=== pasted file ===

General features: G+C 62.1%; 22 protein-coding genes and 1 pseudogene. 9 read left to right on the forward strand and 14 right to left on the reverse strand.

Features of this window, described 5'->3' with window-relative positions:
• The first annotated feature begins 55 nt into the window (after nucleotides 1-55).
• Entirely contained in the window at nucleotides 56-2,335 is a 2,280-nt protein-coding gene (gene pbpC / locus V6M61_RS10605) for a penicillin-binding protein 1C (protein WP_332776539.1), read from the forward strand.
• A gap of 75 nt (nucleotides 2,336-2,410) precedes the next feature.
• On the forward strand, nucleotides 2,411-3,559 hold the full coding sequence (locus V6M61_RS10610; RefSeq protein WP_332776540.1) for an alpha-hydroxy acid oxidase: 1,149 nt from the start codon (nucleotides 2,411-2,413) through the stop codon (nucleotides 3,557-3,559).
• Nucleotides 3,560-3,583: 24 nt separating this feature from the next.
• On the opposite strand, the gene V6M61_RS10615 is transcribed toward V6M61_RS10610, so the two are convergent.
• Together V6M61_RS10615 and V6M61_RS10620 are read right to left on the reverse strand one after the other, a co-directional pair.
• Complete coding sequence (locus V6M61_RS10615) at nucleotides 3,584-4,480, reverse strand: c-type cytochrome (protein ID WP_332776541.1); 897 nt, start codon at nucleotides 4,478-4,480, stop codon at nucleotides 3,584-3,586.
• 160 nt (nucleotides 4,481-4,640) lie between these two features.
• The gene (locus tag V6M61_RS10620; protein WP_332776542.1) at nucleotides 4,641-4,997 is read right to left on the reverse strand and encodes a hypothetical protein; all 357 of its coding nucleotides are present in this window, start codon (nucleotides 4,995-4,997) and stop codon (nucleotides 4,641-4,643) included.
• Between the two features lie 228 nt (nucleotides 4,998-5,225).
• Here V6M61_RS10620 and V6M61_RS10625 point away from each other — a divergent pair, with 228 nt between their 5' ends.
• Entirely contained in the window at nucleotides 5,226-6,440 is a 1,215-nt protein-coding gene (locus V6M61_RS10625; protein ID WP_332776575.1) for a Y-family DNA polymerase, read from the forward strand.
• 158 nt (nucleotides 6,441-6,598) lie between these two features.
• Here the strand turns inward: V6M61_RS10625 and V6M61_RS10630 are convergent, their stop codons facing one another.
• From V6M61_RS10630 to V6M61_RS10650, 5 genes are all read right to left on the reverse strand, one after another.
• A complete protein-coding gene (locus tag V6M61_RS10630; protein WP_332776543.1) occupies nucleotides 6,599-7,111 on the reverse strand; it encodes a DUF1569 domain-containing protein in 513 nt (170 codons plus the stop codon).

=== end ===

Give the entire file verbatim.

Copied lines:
General features: G+C 62.1%; 22 protein-coding genes and 1 pseudogene. 9 read left to right on the forward strand and 14 right to left on the reverse strand.

Features of this window, described 5'->3' with window-relative positions:
• The first annotated feature begins 55 nt into the window (after nucleotides 1-55).
• Entirely contained in the window at nucleotides 56-2,335 is a 2,280-nt protein-coding gene (gene pbpC / locus V6M61_RS10605) for a penicillin-binding protein 1C (protein WP_332776539.1), read from the forward strand.
• A gap of 75 nt (nucleotides 2,336-2,410) precedes the next feature.
• On the forward strand, nucleotides 2,411-3,559 hold the full coding sequence (locus V6M61_RS10610; RefSeq protein WP_332776540.1) for an alpha-hydroxy acid oxidase: 1,149 nt from the start codon (nucleotides 2,411-2,413) through the stop codon (nucleotides 3,557-3,559).
• Nucleotides 3,560-3,583: 24 nt separating this feature from the next.
• On the opposite strand, the gene V6M61_RS10615 is transcribed toward V6M61_RS10610, so the two are convergent.
• Together V6M61_RS10615 and V6M61_RS10620 are read right to left on the reverse strand one after the other, a co-directional pair.
• Complete coding sequence (locus V6M61_RS10615) at nucleotides 3,584-4,480, reverse strand: c-type cytochrome (protein ID WP_332776541.1); 897 nt, start codon at nucleotides 4,478-4,480, stop codon at nucleotides 3,584-3,586.
• 160 nt (nucleotides 4,481-4,640) lie between these two features.
• The gene (locus tag V6M61_RS10620; protein WP_332776542.1) at nucleotides 4,641-4,997 is read right to left on the reverse strand and encodes a hypothetical protein; all 357 of its coding nucleotides are present in this window, start codon (nucleotides 4,995-4,997) and stop codon (nucleotides 4,641-4,643) included.
• Between the two features lie 228 nt (nucleotides 4,998-5,225).
• Here V6M61_RS10620 and V6M61_RS10625 point away from each other — a divergent pair, with 228 nt between their 5' ends.
• Entirely contained in the window at nucleotides 5,226-6,440 is a 1,215-nt protein-coding gene (locus V6M61_RS10625; protein ID WP_332776575.1) for a Y-family DNA polymerase, read from the forward strand.
• 158 nt (nucleotides 6,441-6,598) lie between these two features.
• Here the strand turns inward: V6M61_RS10625 and V6M61_RS10630 are convergent, their stop codons facing one another.
• From V6M61_RS10630 to V6M61_RS10650, 5 genes are all read right to left on the reverse strand, one after another.
• A complete protein-coding gene (locus tag V6M61_RS10630; protein WP_332776543.1) occupies nucleotides 6,599-7,111 on the reverse strand; it encodes a DUF1569 domain-containing protein in 513 nt (170 codons plus the stop codon).